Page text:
You see, we have often underestimated the ancients, branding them as uneducated, culturally suppressed, nomadic beings in need of enlightenment from our supposedly superior, liberated minds. However, the reality may be quite the opposite. The Bible contains profound teachings about Elohim, order, and time, but they are shrouded in obscurity. Translators often struggle to decipher these riddles, and in their frustration, they sometimes opt for changing the texts rather than seeking to understand them. Even more concerning, they deny others the opportunity to explore these mysteries. In fact, they have collectively altered this particular verse:
For now, we are looking through a mirror, in an enigma. However then, face towards face. For now I am recognizing [ginōskō] out from a portion; however then I will recognize [epiginóskó] as also I have been recognized.”
1 Corinthians 13:12 RBT
Is the Bible an enigma of you? When you open the Bible, do you see yourself in the Scriptures? The Law? (James 1:23-24). Were you fully known from ancient times and revealed within the pages of the Book? Are you yourself a “word” of God become flesh? If so, what would that mean?
My words will never pass-by… Luke 21:33 RBT
Several verses add to the mystery,
Then will say the king to those out from his right, Come, those being praised of my Father, possess the kingdom [or queen] prepared for you from sowing/founding of the world. Matt. 25:34 RBT
I will open in parables the mouth of myself; I will spit [#G2044] hidden-ones from the sowing of the world.” Matt 13:35 RBT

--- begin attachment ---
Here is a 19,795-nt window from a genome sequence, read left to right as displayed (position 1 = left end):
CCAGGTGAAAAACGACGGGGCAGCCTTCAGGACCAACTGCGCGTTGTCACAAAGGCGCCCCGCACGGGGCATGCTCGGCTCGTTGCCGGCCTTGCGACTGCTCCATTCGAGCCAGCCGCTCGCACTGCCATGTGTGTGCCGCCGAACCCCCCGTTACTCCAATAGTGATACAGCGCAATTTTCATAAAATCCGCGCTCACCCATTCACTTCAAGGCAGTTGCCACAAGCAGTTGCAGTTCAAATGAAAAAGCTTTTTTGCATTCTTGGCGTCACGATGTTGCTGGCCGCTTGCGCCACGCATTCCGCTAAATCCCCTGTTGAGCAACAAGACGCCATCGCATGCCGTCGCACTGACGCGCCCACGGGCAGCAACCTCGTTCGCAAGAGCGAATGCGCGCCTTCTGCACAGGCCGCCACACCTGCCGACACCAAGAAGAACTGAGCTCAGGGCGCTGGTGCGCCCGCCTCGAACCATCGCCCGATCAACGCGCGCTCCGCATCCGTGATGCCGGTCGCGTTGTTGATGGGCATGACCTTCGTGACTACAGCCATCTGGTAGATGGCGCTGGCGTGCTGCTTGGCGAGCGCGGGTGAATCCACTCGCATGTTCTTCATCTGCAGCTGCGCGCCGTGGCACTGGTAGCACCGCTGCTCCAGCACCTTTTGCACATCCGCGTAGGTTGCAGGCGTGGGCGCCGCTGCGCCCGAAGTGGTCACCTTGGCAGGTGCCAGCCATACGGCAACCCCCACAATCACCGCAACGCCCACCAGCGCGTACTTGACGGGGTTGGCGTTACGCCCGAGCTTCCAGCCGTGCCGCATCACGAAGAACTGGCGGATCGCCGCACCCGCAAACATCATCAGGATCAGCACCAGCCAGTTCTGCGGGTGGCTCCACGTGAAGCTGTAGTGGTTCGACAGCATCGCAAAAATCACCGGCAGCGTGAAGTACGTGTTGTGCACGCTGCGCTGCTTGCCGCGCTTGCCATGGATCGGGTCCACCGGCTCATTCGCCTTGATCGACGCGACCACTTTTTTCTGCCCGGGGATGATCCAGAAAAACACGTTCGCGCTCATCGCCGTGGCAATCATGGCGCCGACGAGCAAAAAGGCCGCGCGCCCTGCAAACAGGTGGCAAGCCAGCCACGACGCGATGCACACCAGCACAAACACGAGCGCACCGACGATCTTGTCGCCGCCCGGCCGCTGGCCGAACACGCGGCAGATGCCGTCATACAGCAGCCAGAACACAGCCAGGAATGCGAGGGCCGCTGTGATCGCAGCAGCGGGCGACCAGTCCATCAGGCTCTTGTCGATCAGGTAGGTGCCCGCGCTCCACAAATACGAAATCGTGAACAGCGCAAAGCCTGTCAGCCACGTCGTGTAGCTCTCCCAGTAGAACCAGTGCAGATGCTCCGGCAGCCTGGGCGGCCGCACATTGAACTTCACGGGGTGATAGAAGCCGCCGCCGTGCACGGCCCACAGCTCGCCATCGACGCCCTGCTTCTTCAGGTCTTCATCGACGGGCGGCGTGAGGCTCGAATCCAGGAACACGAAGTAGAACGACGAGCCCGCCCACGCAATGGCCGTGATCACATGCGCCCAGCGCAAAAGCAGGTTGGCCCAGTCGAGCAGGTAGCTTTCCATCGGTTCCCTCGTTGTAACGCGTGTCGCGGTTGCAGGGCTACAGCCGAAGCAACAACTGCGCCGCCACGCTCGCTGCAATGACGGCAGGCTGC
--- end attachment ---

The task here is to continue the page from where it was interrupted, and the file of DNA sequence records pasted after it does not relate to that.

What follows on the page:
And will worship him the whole dwelling on the earth of whom the name [singular] of them has not been written in the book of zoe-life of the Lamb—the one having been slaughtered from sowing of the world… Rev. 13:8 RBT
In the following verse, “to be” is not found in the text before the adjective “conformed” which is in the plural. It is added by interpreters.
For those whom he foreknew, he also predetermined, conformed to the image of His Son, into his being the firstborn in many brothers. Rom. 8:29 RBT
Our life from beginning to end already prepared, already worked out, and already conformed according to his plan hidden since the beginning of the world? That’s quite the thought to meditate upon! Enigmas are dark, obscure, and require a lot of thought. They will vex you.
Read that line again from Ecclesiastes 1:11. The first and the last are in the plural:
no remembrance for the first-ones; nor also for the last-ones, WHO ARE;
Jesus is described as the first and the last, the one WHO IS. But what if he’s not the only one? The Bible is referred to as living and active. What if, in a sense, we are actively “writing” its story today? Consider the possibility that our daily deeds, the paths we choose, our moments of rising and sitting, are being searched out today (as in Psalm 139), even before the world was conceived. In Hebrew thought, time flows in a circular manner, akin to rivers flowing into the sea, only to return to their source. Could it be that this narrative is far more intriguing and mind-bending than we’ve ever imagined?
The biblical writers frequently employ pronouns in significant statements, often requiring us to interpret the context to discern the object and subject. This demand for contextual interpretation is a prominent feature of the Bible and can, when we set aside tradition and bias, lead to some rather unconventional readings.